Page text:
9 to 5, which Ms. magazine featured on its January cover in 1981, remains one of my favorite comedies. Fonda as the naïve, buttoned-up secretary Judy, learns how to ovary-up from her feisty coworkers Violet (Lily Tomlin) and Doralee (Dolly Parton).
In real life, Fonda has proven her devotion to social justice causes for decades, and her feminist chutzpah continues to pack a punch. Fey, from her brilliant Sarah Palin impressions to her wise-cracking Liz Lemon on 30 Rock, is also feminist talent to root for.
The new film in which they costar, This Is Where I Leave You, features other great women actors as well—Rose Byrne in another comic turn, Connie Britton as a successful psychologist and Kathryn Hahn in a tragically funny “I must have a child or die” role.
Finally, a film that does not accord to the 1-female-for-every-5-males formula!
Speaking of males, there is much to be lauded in their roles as well, particularly Jason Bateman as Judd Altman (the protagonist), Adam Driver as Philip, the youngest Altman brother, and Dax Shepard as Wade, a shock jock as intolerable and dislikeable as Howard Stern.
A dramedy (with less emphasis on drama and more on comedy), the film is set in motion when Judd finds out his wife Quinn (Abigail Spencer) is sleeping with his boss Wade. Shortly, he learns his father has died and his mother Hillary (Fonda), is summoning him and his siblings to sit shiva in their childhood home.
Despite the sterling cast, thus far the film has mostly received lukewarm-to-negative reviews. The consensus seems to be that the comedy is overdone and repetitive, and the storyline mundane. But I did not come across any reviews that take seriously what I see as some of the best aspects of the film: the representation of a very successful older woman with sexual agency (Fonda); the acknowledgement that families are dysfunctional, crazy and difficult; the celebration of a “complicated” life where people mess up, get injured and die but we go on loving them anyway; and the understated-but-powerful depiction of how traditional masculinity is a prison.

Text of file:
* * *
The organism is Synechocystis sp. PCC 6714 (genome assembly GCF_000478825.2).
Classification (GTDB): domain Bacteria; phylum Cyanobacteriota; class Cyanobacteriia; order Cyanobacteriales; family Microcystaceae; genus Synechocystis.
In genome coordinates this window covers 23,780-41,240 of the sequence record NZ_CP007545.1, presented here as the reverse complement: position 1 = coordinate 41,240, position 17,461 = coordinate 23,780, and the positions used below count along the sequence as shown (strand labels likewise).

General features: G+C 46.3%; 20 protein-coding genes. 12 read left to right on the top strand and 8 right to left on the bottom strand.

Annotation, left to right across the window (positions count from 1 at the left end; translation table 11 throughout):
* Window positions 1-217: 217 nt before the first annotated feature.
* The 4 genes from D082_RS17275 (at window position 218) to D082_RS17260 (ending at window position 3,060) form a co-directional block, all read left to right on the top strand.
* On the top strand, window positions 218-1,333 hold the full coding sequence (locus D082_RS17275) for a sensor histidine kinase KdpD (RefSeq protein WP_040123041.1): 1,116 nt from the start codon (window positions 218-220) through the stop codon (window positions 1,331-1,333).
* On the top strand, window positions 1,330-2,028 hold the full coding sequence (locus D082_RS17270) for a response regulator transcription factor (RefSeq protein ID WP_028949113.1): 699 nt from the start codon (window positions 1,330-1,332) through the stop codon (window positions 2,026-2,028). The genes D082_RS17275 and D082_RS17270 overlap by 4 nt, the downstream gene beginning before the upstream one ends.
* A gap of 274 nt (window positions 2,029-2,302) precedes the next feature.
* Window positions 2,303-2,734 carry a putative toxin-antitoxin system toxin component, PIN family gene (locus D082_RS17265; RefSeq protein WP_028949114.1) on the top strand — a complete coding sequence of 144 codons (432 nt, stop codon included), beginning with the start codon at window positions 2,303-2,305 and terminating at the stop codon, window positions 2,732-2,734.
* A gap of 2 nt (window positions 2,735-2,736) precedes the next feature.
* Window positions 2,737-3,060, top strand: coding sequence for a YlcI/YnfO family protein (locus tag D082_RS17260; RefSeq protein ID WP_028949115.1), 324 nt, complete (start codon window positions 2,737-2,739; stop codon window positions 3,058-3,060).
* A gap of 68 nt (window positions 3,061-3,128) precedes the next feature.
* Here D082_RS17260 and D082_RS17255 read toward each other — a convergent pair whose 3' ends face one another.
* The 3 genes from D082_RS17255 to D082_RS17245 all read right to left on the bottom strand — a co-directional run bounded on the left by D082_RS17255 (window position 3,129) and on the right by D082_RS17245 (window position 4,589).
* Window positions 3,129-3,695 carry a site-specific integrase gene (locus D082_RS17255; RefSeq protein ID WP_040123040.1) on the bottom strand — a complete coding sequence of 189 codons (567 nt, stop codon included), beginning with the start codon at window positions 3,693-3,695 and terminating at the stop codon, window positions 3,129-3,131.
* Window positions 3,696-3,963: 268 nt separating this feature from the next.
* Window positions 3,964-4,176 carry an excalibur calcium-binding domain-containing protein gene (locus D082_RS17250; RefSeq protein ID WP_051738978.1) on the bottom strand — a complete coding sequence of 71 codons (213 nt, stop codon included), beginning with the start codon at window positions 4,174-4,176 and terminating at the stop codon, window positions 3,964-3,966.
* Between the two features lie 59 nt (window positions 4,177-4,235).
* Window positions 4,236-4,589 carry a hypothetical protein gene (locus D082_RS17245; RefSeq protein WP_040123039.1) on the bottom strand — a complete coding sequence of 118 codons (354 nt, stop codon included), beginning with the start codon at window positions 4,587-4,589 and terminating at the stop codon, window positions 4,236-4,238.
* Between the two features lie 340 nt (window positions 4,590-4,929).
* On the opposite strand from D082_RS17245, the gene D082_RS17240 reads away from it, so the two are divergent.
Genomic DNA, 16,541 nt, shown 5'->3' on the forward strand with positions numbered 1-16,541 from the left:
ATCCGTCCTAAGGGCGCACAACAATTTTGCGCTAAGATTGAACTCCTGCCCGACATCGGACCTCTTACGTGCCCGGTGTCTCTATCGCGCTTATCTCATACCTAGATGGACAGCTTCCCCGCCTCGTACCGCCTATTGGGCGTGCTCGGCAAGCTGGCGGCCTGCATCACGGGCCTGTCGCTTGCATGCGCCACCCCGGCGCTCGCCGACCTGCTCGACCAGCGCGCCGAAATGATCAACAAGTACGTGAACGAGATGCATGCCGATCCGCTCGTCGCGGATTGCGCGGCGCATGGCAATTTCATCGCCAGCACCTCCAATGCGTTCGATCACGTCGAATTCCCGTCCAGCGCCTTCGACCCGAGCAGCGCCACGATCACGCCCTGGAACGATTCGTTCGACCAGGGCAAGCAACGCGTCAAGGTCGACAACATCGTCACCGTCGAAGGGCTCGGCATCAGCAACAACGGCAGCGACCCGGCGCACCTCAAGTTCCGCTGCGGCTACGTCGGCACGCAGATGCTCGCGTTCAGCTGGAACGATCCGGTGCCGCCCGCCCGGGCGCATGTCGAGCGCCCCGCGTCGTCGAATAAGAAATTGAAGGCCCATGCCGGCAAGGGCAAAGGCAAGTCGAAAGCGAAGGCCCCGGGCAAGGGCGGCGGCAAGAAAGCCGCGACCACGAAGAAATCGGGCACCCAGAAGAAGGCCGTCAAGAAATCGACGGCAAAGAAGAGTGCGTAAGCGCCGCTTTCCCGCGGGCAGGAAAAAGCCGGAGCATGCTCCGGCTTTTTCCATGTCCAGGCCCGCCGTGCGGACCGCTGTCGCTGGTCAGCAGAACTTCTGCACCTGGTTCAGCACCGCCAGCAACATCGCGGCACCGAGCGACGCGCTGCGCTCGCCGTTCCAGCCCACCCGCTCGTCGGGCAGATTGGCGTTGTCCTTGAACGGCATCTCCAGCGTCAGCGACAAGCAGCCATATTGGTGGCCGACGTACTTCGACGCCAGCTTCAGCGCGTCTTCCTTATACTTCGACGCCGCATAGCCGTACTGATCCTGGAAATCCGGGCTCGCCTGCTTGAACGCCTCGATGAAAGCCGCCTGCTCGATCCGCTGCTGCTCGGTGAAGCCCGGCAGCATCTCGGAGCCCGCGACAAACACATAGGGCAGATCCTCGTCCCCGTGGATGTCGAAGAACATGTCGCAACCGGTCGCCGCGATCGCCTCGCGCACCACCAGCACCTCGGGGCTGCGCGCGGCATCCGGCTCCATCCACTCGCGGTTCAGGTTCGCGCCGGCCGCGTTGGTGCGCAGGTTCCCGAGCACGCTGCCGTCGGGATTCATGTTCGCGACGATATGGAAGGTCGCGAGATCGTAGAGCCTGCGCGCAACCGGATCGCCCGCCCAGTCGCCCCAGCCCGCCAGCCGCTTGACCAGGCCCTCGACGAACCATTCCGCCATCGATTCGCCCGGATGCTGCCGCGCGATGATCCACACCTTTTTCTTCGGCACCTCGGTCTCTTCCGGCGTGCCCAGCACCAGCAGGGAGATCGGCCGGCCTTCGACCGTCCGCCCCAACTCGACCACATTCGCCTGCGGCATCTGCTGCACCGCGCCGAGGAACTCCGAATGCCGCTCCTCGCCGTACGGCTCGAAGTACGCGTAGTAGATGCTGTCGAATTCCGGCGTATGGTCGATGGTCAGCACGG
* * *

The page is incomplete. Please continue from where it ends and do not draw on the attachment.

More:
Hillary is the type of mother who makes her children cringe, not only because she is clinging to youth a little too desperately (emphasized in the film via the running joke about her bionically fake boobs which have just undergone another surgery), but also because she is a no-filter, take-no-prisoners, say-it-like-it is communicator—especially when it comes to sexual matters. For example, speaking of her deceased husband, she says “The man was hung … I miss him … I miss it!” Fonda times the line perfectly and, no surprise here, does a splendid job portraying a sexy older woman whose desires are nowhere near dead and gone. In fact, near the end of the film, we find out her sexuality is far from “traditional,” but I won’t reveal how. Suffice it to say this twist in itself makes the movie worth it for feminist viewers.
Another great line from Fonda comes when the family is discussing things of a sexual nature and she laments “I don’t know how you all got so repressed.” This is, in fact, a key message of the film—that everyone is too uptight, too focused on neat lives. Part of the loosening up required is to embrace dysfunction, to quit trying to act as if there is anyone without emotional baggage. Families have problems, and the Altman family has its share, but this is part of being human: accepting that no one is perfect, that your brother is a jerk sometimes, that your sister-in-law’s frantic desperation to have a baby deserves compassion.